Typical Remote Monitoring via LAN and WLAN
By using a typical standard Ethernet-based or WiFi-based USB sharing device, and by installing a small Windows utility software on a host PC, it is possible to connect remotely and monitor multiple Boonton 55 Series USB sensors if all devices are connected to the same local subnet. Boonton Peak Power Analyzer software supports simultaneous operations of up to eight USB sensors. Therefore, it is possible to connect remotely to multiple sensors depending upon your USB sharing device's capability with available USB ports. Below is a typical remote control scenario for simultaneous monitoring of multiple USB sensor devices using a standard USB sharing hub in a local subnet of a LAN environment.
Note: Additional firewall configuration and some network protocol settings might be required if users wish to connect from outside the local subnet. Some organization's firewall policies may not allow operators to change their network settings.
Selecting the Right Accessories and Devices
In order to configure a wireless USB sharing device properly with the Boonton 55 Series USB Peak Power sensor, you will need to select the following devices and accessories:
- An Ethernet/WiFi-To-USB Sharing Device
- A Boonton 55 Series USB sensor with USB cable
- Installation software for USB sharing station
- Installation software of Boonton Peak Power Analyzer Suite
- DUT connected to 55 Series sensor
A typical scenario of simultaneous remote monitoring of multiple 55 Series USB power sensors using a WiFi-to-USB sharing device and Boonton Peak Power Analyzer Software.
Configuring a USB Sharing device for Boonton 55 Series USB Sensor
The following test setup and connection procedure shows how easily one can convert a Boonton 55 Series USB sensor into a LAN or Wireless connection based measurement device. There are many USB sharing devices available in the market from different manufacturers. Each device might be different in configurations but should be similar for general-purpose use. In this example we used a typical USB Sharing device in a typical corporate network environment using both Ethernet and WLAN connection methods. Note that an USB sharing hub requires power via an external power supply or PoE from a connected wired switch/router.
1) Usually a CD comes with any standard USB sharing device to install driver files into a PC. Alternatively you may also download and install a related driver file from the manufacturer's website. Follow manufacturer's instructions while you are installing the driver.
2) Make sure you already have Boonton Peak Power Analyzer Suite installed on your PC or tablet. Before you are going to use a Wi- Fi-USB hub, verify that the 55 Series USB Power Sensor functions correctly with a direct USB connection to your PC.
3) Connect a Boonton 55 Series USB sensor to a USB port on the wireless USB Sharing Station. You can connect this USB Sharing device to any router or switch with an Ethernet cable or via WiFi if supported. Usually a LED turns on indicating that the unit is correctly connected to the network.
4) Some manufacturer's USB-Sharing devices allow configuration for both Ethernet and Wireless LAN connection. Usually a configuration option allows users to assign a fixed IP address to the USB Sharing Station or it can automatically get an IP address via DHCP (Recommended). Note that some USB sharing utility software might impose on subnet limitations.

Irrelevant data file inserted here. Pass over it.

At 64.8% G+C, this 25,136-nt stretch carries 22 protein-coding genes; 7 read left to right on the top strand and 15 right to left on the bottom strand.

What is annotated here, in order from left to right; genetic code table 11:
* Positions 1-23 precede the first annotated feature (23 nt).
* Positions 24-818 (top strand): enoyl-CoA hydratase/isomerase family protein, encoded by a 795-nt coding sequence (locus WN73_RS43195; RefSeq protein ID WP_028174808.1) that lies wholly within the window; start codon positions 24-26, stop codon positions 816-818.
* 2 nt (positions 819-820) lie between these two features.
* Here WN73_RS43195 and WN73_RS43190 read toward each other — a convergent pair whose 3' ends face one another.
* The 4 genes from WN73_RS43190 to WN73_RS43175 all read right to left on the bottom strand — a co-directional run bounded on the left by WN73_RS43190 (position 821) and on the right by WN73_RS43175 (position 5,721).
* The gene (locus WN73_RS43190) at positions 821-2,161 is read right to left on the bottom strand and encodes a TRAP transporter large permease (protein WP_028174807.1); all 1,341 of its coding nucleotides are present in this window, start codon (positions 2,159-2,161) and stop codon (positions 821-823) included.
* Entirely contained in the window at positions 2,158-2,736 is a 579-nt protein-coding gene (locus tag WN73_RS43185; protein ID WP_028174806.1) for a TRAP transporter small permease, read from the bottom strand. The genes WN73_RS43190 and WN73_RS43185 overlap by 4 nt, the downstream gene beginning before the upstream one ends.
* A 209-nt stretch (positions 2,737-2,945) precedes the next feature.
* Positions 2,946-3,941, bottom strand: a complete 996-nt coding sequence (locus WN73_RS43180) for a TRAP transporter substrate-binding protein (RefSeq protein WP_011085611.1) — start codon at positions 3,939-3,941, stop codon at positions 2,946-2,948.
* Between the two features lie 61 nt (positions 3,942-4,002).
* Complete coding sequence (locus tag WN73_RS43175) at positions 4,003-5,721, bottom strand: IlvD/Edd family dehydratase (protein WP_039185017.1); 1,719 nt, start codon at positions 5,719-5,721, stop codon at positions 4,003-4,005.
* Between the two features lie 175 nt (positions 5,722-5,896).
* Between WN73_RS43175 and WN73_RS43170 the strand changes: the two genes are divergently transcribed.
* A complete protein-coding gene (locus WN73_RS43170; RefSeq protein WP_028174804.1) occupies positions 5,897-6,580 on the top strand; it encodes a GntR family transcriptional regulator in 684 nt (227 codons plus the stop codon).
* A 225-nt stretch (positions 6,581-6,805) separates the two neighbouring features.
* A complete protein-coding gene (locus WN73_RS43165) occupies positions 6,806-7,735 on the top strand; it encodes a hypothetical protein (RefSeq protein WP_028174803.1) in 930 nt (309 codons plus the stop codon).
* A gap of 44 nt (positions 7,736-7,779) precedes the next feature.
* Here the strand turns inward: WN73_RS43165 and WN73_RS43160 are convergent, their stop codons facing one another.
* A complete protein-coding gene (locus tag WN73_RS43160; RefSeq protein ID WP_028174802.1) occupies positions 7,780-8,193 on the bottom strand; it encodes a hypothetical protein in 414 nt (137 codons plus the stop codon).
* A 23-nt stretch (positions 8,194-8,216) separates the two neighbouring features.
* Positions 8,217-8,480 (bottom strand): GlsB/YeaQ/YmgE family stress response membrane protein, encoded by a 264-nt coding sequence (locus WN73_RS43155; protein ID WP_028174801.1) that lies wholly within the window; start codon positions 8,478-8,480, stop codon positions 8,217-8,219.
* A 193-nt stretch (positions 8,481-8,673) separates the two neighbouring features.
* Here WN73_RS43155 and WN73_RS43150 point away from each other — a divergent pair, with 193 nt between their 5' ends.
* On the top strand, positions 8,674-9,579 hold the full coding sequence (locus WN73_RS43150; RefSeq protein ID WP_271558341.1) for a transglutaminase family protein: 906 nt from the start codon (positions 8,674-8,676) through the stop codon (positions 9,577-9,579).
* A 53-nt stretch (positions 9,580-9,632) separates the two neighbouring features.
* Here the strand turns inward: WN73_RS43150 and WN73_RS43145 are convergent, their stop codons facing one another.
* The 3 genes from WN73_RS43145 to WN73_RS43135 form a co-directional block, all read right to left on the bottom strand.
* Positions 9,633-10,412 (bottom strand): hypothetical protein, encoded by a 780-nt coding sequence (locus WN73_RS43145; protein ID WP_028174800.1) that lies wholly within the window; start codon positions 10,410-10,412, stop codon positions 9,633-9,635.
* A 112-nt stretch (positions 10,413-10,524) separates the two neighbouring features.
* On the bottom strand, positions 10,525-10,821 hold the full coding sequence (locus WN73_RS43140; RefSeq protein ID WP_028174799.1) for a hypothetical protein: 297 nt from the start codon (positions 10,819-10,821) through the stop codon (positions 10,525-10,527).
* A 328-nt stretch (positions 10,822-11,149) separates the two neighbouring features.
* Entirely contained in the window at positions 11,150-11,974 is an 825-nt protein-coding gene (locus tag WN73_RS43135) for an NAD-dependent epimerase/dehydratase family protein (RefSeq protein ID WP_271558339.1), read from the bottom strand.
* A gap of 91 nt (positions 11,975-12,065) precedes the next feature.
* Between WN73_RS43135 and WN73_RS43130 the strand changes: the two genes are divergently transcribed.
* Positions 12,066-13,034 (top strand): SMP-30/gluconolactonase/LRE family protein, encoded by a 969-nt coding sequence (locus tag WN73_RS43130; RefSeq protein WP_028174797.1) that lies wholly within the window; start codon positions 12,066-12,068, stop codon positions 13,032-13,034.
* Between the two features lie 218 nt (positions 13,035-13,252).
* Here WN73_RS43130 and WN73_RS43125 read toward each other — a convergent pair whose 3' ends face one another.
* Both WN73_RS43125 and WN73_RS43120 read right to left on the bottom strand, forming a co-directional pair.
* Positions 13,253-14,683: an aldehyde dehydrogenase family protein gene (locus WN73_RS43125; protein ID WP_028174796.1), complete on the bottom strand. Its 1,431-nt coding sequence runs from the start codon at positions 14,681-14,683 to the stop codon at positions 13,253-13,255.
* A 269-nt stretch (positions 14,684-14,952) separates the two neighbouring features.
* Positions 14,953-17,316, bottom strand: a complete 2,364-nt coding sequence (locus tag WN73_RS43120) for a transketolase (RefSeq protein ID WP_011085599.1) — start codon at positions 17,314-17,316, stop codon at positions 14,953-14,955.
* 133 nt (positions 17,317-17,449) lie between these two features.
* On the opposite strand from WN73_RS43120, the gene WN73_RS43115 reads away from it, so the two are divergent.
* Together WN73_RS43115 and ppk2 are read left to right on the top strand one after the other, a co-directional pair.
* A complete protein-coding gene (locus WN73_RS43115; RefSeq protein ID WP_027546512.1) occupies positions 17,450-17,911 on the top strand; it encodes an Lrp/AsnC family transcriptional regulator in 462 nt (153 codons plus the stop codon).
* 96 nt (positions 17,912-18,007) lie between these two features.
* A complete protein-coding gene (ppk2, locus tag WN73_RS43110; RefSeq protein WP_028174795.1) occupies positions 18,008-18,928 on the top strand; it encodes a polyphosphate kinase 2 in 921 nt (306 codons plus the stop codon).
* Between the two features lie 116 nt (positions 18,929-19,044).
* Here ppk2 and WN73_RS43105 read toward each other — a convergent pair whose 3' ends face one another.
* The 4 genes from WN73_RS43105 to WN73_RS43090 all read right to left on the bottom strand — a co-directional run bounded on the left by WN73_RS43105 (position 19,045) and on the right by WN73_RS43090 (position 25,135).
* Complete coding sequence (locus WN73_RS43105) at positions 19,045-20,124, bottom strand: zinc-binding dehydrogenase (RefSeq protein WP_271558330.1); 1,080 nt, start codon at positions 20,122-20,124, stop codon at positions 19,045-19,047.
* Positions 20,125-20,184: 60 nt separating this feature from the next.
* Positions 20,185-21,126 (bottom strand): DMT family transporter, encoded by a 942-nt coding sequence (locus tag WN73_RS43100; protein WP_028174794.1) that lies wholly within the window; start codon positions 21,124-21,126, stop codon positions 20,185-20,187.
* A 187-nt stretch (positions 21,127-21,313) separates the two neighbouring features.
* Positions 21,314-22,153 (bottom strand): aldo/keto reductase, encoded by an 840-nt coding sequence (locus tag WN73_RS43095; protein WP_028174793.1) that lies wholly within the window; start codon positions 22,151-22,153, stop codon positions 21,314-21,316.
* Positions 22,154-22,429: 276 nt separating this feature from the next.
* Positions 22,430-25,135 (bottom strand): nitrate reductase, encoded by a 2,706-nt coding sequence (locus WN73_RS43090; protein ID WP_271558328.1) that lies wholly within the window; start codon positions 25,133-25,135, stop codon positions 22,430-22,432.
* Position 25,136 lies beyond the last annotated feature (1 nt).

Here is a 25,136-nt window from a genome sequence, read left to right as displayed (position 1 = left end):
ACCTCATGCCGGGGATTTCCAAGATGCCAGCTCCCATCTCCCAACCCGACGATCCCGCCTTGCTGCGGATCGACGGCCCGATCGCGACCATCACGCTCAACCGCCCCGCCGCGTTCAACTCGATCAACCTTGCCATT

Below are two example screenshots for both TCP/IP and wireless configurations:
IP address (DHCP or Static) configuration by using an Ethernet connection to the USB sharing hub
Wireless Settings of USB sharing device on a web based window
In order to verify your wireless connection with the device, you can unplug the Ethernet cable from the WiFi-USB hub and it will automatically connect to your wireless router. The WAN LED may or may not start blinking depending upon the model.
5) Once you are done with the TCP-IP or wireless configuration, the Windows based utility software for USB-sharing device will automatically search for connected USB devices and then will display its status. Figure 4 (below) is an example screenshot of that utility software showing a 55 Series USB sensor that is detected and available for remote connection.
Figure 4. Status of a WiFi-USB hub before Boonton USB sensor is selected and connected
6) Now you are ready to connect the attached remote 55 Series USB sensor to your local PC. From the utility software of the WiFi-USB hub, click on the device and select the “Connect” icon. Once connected, the sensor will appear on a virtual USB port on your local PC. (Figure 5)
Figure 5. Status of the utility software once USB sensor remote connection is established
7) You can also configure multiple USB sensors if your WiFi-USB hub has several USB ports. It is possible to connect multiple 55 Series sensors by using the utility software and the Boonton Peak Power Analyzer Suite. All connected USB sensors will be visible under the “available resources” window of the Boonton Peak Power Analyzer Suite main application.
8) Congratulations!! You are now ready to continue RF power measurement remotely by using Boonton Peak Power Analyzer Suite and attaching virtual com ports from a standard WiFi-USB hub.
Using a LAN or WiFi connection method, the Boonton 55 Series USB sensor offers flexibility for remote connectivity over a corporate network by using a standard Ethernet cable with a WiFi-to- USB sharing device. The USB power sensor can conveniently be controlled and monitored from a host PC running Boonton Peak Power Analyzer Suite within the same network environment. The use of a standard USB sharing hub is the ideal approach for remotely controlling USB devices over a local Ethernet connection or WLAN network environment without the necessity of a remotecentral PC.
 Boonton 55 Series Peak Power Sensors
 Resource Library (App Notes/White Papers)
 Real-Time Power Processing Techniques